Two Suburbs Ending Red Light Camera Programs In March

It seems red light camera enforcement has worn out its welcome in two suburbs west of Chicago.

Far west suburban town Geneva, located in Kane County, is not renewing it’s three year contract with Redflex Traffic Systems, which is due to expired in March according to Geneva Patch a year ago.

Even though the Geneva Police Department still stands behind the program, it seems ticketing has declined to such a level, that the town was paying more to Redflex than revenue it was generating for itself according to data that came to light in an opinion piece published in the Geneva Patch.

March is also the month Westmont’s four year contract with RedSpeed Illinois expires according to MySuburbanLife.com.

Over the four year period the two RLC intersections in town generated about 5000 violations and just over $140,000 in revenue. Perhaps the most compelling nugget of data was that crashes dropped from a paltry four in 2009 to just three in 2012 at the intersections in question.

Westmont tried to expand their program to two more locations, but were denied permits from IDOT and DuPage County according to the story.

One wonders if there’s a trend afoot?

Here’s the full story from the Geneva Patch about Geneva’s RLC program, “Geneva Will Say Goodbye to Red-Light Cameras March 8.”

And make sure you read MySuburbanLife.com’s piece about Westmont’s program, “Westmont looks ready to end red light camera program.”

Thanks to Stephen Donaldson for the tips on both stories.

6 Responses to Two Suburbs Ending Red Light Camera Programs In March

  1. [...] Geneva and Westmont Ending Red Light Camera Programs (Expired Meter) [...]

  2. Peter says:

    “It’s not about money, it’s about safety”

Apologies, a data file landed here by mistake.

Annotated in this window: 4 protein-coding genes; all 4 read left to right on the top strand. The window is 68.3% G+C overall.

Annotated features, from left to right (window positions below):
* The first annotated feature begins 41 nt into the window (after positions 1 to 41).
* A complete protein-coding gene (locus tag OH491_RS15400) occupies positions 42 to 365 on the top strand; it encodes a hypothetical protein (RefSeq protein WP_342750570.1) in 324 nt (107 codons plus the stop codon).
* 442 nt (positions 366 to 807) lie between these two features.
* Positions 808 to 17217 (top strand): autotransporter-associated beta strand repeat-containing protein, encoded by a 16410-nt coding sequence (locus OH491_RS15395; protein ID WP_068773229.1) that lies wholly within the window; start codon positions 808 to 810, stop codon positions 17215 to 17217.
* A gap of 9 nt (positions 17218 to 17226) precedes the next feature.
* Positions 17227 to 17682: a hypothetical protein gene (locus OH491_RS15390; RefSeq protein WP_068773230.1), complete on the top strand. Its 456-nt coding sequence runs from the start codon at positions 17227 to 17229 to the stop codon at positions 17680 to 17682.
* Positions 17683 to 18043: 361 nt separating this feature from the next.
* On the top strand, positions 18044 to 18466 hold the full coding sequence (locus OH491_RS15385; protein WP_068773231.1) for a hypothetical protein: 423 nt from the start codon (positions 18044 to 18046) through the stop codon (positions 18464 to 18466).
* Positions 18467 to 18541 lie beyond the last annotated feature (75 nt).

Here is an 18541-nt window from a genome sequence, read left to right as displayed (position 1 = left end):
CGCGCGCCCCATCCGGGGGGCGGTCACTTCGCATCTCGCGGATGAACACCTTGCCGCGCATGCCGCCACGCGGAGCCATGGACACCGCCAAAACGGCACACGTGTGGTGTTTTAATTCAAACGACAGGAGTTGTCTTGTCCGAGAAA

…then end the program when it doesn’t make money.

  3. Slowly the public is getting wise to the MONEY reasons for the cameras and are telling their officials ENOUGH. Jim Walker, NMA

  4. Greg says:

    Interesting about the Westmont cameras. I go thru that intersection all the time. (As a matter of fact, you may remember a recent post of mine about creeping thru intersections to cause the camera to take a video and then having to have someone waste time and check it – that’s one of the intersections I always purposely set off the camera at.)

    I always thought it was bizarre they chose that intersection. It’s not all that busy of an intersection, especially the east west street of Naperville Rd. As stated in the story, there are much busier and more dangerous intersections in Westmont, so why they chose that one is anyone’s guess. Plus they only put them in 2 of the 4 directions, and one of them is on the less busy road of the 2. The fact there were only 4 crashes there doesn’t surprise me at all. NB Cass at that intersection is at the end of downtown Westmont, and the limit is 25 MPH, and people usually drive even slower than that. And people slow down on SB Cass because as soon as you cross the intersection it hits downtown. Naperville Rd in both directions is one lane at 30 MPH, except just before the intersection where the left turn lane appears. Makes no sense why they chose that intersection.

    If you think of the 5000 number, that’s 1250 a year, and less than 4 a day. I guarantee you there are far more red light violations per day at 3 or 4 other intersections not far from there.

    And the revenue is only $35,000 a year.

    They done screwed up…

  5. JP says:

    Some of these may be legitimate, but I find that a fair amount of them are bogus.

    Lake St. and Barrington Rd. in Hanover Park is a joke. Both directions have their left turns controlled by arrows, which leads me to believe that there’s 0 chance of a right angle collision. But since it’s such a major thoroughfare that tons of commuters take every morning Hanover is more than willing to tag any non-citizens that it can.

    Pure cash grab, 0 safety improvement.

  6. betterfredthandead says:

    Fred!

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